Kate Fletcher wrote a paper about emotional durability. In it, she critiques our focus on durability as a product of good design, material, and construction processes and suggests that psychological factors also make a thing durable.

The logic goes like this:

  • Some scientists have claimed that you can get people to hang on to goods longer if you cause them to form an emotional attachment to the object.
  • That’s true, but usually people who form attachments to objects collect them and store them instead of using them.
  • Fletcher did some ethnography and claims:  “… while mending and altering were common, the physical durability of the garment per se appears less critical to the piece’s durability than a user’s habit of mind fostering long-term use” (p.231)

In other words, durability has more to do with how you treat an object than how long its materials last. Here’s an example Fletcher gives in page 232. I do recommend clicking through so you can see the picture:

A Life of Action “I call this my three stage jacket. It began about forty years ago as a very slim waistcoat that was given to me. I knitted a panel and put it into the back just to be able to fasten it together at the front, you see. And then about fifteen years ago I added sleeves and a collar and some trimmings. And then, only about five years ago, I became a bit too big to button it up so I added latchets across to the front so that I can fasten it.” (Figure 1)

She goes on to recommend (with others) that the fashion industry–and I would add, society at large–change from “ownership” to “usership”. Fletcher urges the fashion industry to design garments that require collaboration with the wearer; that can be used for more than one occasion or fashion period; that can be altered and passed down. I think that that applies to all objects. Before you bring an object in to your house, think about whether or not you would enjoy using it as opposed to whether or not you would enjoy having it. Changing your identity from an owner to a user opens up many possibilities for adaptation in the future.

Of course, it’s also your responsibility to develop (or find someone who has developed) the technical skills to make those adaptions such as knitting, gluing, composting, and hammering. It also means you are responsible for properly cleaning, maintaining, and storing your objects. This summer I was the recipient of a 50 year old cast iron pressure canner in near-mint condition because the original owner was meticulous about cleaning it. I mean: marine-level clean. It’s perfect. And now it’s my turn to keep it that way.

But it’s all worth it. Just ask any crafter how much fun it is to reuse a thing you thought was dead.

Credit: clothing designers CoolHunting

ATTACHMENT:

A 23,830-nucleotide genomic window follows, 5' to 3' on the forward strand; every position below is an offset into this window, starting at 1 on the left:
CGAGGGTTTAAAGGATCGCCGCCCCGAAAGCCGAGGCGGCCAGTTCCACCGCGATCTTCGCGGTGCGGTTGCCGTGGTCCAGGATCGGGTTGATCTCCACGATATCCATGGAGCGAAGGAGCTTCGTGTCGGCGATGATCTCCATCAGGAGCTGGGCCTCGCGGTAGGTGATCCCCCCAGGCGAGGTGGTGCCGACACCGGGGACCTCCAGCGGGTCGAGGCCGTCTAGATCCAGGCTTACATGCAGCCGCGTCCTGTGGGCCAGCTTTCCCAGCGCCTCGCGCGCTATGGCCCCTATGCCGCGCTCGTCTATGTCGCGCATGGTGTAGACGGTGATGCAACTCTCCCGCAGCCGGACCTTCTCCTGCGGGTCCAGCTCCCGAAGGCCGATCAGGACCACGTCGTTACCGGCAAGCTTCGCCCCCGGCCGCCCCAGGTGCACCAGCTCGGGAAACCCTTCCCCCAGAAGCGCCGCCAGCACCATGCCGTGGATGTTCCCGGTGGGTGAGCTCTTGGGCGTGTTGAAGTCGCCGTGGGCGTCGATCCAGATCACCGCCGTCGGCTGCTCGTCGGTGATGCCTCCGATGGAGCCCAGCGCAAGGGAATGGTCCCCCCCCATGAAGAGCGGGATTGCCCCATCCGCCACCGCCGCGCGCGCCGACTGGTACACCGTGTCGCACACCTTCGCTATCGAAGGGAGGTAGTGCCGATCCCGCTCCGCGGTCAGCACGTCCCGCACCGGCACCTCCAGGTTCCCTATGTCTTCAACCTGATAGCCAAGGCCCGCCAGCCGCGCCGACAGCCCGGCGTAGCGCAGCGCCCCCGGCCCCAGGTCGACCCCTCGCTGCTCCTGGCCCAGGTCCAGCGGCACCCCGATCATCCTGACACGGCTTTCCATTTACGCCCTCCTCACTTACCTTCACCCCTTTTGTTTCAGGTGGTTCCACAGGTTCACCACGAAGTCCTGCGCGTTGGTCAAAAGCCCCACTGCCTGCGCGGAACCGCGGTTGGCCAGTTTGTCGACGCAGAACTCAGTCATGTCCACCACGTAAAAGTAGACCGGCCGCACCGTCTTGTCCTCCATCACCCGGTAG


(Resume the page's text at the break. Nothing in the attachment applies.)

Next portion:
On the Lighter Side: Animals Predict Disasters

I’ve been working diligently on my school work for a while, so haven’t had the time or interest to keep posting. Add to that a TREMENDOUS case of Spring Fever, and you’ve got a girl in the garden instead of at her computer. Since I’m experiencing some crisis/compassion fatigue, so I decided that today’s blog post should be light-hearted. I thought I might share with you some crazy disaster facts for fun, but on the way I found a much better topic. Behold:

The Science of Animals Predicting Disasters:

Does Fluffy know best after all?

In 1979, animals sensing impending doom was a compelling new area of inquiry because of one Chinese city. Four years earlier–1975–Chinese officials, noticing strange animal behavior ordered the evacuation of the very large city of Haicheng. Indeed, a 6.7 earthquake did strike and despite the “uneven” evacuation (according to this article), thousands of lives were saved. This was so exciting that scientists got together to talk about it. And they produced this paper summarizing everything the community knew about animal predictions:

Abstract_animals predict earthquakes

Notice the optimistic ending: “It is hoped that precursory animal behavior may eventually be better understood, to the point that it may one day be used as a reliable seismic precursor.”

Unfortunately, in the excitement, the story was colored a little. While it’s true that odd animal behavior encouraged Chinese officials to evacuate the town, what finally convinced them were foreshocks which damaged a few buildings. (A foreshock is just like an aftershock only before the earthquake).

So what do we know now? How far has Animal Predict-ology come from 1979. Let’s see…

In the end, it’s much more reliable to use actual measuring instruments to predict earthquakes. Still…I suppose if you see Fluffy heading for the hills, you should turn on the news.

PS: I highly recommend you peruse that 1979 conference paper. It’s only 13 pages long and it has gems like this:

Table 2_Animals predict earthquake
It’s trying so hard to be unbiased.

Further Reading:

  • National Geographic article
  • Article from the Telegraph about a more recent proposal for using toads to predict Earthquakes. Has a video! Also, the citation for today’s featured image.